THE NEED FOR A COMMON DATA MODEL
Integration is traditionally one of the most difficult tasks in any CRM or ERP project. To get data from one system to another, data will need to be extracted, stored, transformed and then imported, taking hundreds of hours of development to get right for more complex processes. This has historically ruled out any possibility of individual users specifying integration processes that fit their individual needs.
Since last month, this is no longer the case, with the General Availability of Microsoft Flow and the Common Data Model, both of which have spent the last several months in preview.
WHAT ARE MICROSOFT FLOW AND THE COMMON DATA MODEL?
Microsoft Flow is essentially a visual workflow builder, allowing users to specify triggers in one application that kick off actions in another, including moving data between applications. This is made possible by a set of standardized connections to 58 applications, the majority of which are third party – as well as connecting to Dynamics 365, Outlook and OneDrive, Microsoft Flow can connect to Mailchimp, Salesforce, Google applications and major social networks such as Twitter and Facebook.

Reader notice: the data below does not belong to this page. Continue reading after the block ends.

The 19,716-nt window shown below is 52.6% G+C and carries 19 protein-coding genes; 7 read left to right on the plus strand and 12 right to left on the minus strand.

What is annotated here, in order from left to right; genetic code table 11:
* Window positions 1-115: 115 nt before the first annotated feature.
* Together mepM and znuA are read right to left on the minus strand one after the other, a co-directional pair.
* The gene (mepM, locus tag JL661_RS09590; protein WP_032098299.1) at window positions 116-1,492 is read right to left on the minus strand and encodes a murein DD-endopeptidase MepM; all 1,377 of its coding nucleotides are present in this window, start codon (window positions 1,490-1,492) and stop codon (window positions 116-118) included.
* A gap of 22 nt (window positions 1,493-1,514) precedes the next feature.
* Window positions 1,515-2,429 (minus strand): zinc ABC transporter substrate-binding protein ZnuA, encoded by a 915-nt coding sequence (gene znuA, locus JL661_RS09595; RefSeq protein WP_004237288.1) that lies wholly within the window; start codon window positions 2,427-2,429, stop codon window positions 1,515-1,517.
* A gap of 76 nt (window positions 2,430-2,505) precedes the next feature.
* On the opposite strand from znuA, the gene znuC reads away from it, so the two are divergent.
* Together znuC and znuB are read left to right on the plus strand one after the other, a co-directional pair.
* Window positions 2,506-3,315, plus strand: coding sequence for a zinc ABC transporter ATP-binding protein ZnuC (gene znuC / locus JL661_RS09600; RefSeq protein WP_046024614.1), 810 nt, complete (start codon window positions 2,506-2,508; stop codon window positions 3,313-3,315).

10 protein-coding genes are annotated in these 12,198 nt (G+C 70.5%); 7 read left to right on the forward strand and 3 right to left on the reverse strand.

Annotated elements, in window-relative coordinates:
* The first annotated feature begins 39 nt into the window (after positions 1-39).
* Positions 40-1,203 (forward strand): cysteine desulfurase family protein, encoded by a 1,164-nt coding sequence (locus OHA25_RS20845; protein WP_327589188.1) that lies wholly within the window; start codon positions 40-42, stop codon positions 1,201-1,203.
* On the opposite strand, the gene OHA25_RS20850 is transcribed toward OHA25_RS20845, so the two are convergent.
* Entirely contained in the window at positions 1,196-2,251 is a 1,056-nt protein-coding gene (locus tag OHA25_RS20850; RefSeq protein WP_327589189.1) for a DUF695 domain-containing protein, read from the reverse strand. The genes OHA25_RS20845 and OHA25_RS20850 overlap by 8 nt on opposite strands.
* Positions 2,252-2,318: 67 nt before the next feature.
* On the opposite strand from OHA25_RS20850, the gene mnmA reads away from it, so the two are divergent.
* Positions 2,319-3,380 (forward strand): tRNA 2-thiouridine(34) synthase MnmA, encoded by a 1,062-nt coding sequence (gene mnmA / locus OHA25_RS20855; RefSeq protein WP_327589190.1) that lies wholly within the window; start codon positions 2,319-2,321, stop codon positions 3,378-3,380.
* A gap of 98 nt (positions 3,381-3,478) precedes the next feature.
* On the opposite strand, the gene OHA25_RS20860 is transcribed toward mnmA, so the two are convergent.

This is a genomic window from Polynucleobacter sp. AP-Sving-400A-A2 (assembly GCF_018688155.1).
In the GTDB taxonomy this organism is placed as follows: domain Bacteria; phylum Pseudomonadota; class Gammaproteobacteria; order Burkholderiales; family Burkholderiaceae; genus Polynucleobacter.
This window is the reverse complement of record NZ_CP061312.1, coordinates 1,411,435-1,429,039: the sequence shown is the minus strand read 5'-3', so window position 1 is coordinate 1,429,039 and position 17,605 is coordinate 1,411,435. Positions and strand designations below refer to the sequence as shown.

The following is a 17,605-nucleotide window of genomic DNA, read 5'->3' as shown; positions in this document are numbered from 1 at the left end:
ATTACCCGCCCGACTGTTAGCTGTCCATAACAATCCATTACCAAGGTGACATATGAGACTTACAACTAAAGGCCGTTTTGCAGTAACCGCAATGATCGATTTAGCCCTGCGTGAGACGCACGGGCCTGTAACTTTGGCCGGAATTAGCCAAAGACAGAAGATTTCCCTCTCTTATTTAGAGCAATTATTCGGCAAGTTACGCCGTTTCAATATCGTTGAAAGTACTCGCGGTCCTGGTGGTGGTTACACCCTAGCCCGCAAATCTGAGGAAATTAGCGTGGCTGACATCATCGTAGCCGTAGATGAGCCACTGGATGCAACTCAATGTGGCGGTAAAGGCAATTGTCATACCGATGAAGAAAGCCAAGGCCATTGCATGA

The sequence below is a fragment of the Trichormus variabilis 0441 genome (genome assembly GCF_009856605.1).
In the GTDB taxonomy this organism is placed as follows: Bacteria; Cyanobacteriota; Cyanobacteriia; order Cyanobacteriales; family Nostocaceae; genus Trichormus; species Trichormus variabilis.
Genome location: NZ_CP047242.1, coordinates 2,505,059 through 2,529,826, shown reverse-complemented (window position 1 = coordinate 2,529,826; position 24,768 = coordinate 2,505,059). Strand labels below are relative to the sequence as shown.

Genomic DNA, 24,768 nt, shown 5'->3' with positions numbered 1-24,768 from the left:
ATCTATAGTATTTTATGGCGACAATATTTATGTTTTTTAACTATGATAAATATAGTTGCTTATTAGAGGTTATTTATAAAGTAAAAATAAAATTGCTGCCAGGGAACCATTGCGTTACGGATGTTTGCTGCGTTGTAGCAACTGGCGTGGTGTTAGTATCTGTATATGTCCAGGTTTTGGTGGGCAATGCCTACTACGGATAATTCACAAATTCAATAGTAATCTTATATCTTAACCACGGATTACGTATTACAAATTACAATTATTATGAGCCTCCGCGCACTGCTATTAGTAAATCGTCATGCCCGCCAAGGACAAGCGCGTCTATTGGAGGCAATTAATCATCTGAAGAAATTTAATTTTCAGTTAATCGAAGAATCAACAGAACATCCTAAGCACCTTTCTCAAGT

This takes the ability to automate processes across multiple applications and puts it in the hands of the individuals who know best what their business and productivity needs are. For Enterprise-scale integrations, Microsoft offers LogicApps, which uses a similar interface and the same connectors, but is designed for processing much larger amounts of data.
This is underpinned by the Common Data Model (CDM), an Azure-hosted database designed to be easy to map Microsoft application data to, as well as to add new types of data to the model. This is useful as a middle step in workflows, as well as the primary source of data for apps designed with PowerApps.